Many other emerging nations are appropriately prioritizing protecting the vulnerable as reflected in their policy measures. Philippines, for example, allotted $3.9 billion targeted towards low-income households, and towards workers in the informal sector. Turkey has also been hard-hit by coronavirus.
At the time of writing, its number of cases is almost 14,000 and the death tollis 214. Turkish policy-makers have introduced an Economic Stability Shield Program, dedicating above 14 billion euros. The package allows a six-month postponement of tax and social insurance payments for companies in various industries. The package also focuses a substantial portion of its benefits for the elderly, given that they are the most vulnerable to the outbreak.
Whichever the policies our government may choose to employ in the future, consistent focus should be placed on preventing unemployment.
Germany’s Kurzarbeitergeld or “short-term work money” program highlights the need to prevent dismissals. The program has previously been credited with safeguarding Germany’s labour force from the 2008-09 financial crisis.
Here, the state pays short-term allowances to workers to partially cover for loss of earnings due to the temporary cut in working hours.
The effect of this is two-fold. Firstly, it helps employers withstand the costs of keeping employees on-board, despite the economic downturn.
Secondly, by preventing dismissals, macroeconomic recovery is made much easier. Once the crisis is over, and the lockdowns are lifted, it is simply a matter of people resuming work with their employer, as opposed to scrambling for new jobs in a crisis-torn economy.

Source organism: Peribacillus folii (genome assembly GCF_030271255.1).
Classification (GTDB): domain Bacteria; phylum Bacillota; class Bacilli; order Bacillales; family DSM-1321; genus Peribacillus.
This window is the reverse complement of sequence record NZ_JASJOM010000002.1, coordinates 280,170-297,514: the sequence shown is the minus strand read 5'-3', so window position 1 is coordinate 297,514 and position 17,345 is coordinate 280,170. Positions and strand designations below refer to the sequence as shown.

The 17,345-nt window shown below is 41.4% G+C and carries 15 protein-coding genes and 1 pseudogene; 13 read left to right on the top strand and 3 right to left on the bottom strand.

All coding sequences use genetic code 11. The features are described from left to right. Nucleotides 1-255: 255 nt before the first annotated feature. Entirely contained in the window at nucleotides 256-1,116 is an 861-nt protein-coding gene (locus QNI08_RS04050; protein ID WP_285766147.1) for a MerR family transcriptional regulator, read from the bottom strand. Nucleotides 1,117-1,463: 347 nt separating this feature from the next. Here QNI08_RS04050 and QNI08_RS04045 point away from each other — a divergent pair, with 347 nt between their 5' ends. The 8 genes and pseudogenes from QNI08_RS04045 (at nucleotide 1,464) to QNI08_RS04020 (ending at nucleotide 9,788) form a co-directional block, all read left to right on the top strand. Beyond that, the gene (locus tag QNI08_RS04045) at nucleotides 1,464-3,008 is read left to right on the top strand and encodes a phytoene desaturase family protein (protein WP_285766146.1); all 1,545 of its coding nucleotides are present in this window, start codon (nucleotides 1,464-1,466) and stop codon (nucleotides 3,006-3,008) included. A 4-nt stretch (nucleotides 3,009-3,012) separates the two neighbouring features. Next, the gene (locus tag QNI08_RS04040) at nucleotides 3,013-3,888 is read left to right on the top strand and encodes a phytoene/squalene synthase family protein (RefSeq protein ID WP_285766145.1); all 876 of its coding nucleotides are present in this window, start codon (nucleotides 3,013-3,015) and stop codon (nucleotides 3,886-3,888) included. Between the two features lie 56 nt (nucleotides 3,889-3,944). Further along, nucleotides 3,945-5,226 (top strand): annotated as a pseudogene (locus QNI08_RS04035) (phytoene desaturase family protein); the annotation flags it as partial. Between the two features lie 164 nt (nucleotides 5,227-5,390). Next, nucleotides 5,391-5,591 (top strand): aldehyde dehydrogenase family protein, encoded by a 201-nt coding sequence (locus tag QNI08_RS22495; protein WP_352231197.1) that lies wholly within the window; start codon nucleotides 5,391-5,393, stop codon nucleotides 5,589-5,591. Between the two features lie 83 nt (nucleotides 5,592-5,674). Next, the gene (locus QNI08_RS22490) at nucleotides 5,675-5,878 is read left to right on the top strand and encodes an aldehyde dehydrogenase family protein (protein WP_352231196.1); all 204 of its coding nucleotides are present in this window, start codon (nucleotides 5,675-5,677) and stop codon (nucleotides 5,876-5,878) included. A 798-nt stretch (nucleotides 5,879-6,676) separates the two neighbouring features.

This has positive spillover effects on the rest of the economy. Uncertainty is not conducive to consumption and investment, and when workers are in secure jobs, uncertainty is avoided. Simply put, pressing the economic restart button is much easier, when mass unemployment is evaded.
While the stimulus package addresses this to an extent, there is the need for a more comprehensive and holistic strategy which goes beyond export-oriented industries.
The government can consider in-kind social transfers to both protect the vulnerable and to reinforce successful implementation of social distancing measures. For some, self-isolation comes at a cost to their livelihoods. The government can help alleviate these costs by rationing essentials. We have pre-existing social safety net programs which have been under consideration for expansion.
For instance, the Open Market Sale (OMS) program has received increased allocation so that lower-income households receive enough food supply. Funding can be increased for similar programs like the Vulnerable Group Feeding (VGF) program which provides food transfers.
Besides government, the leading NGOs can play a significant role in diverting more aid or even individual contributions to the hungrier streams of the society, including urban slum-dwellers. Individual or small group charity efforts need to be more efficiently managed for effectively reaching out to the people beyond cities and who need it most.
NGOs have an upper hand here due to their countrywide network, especially in rural areas. During Sidr and Aila, which devastated the entire southern districts, financing through six NGOs/MFIs guaranteed by multilateral agencies yielded fantastic results.
Mamun Rashid is a partner at PwC. Views expressed here are his own.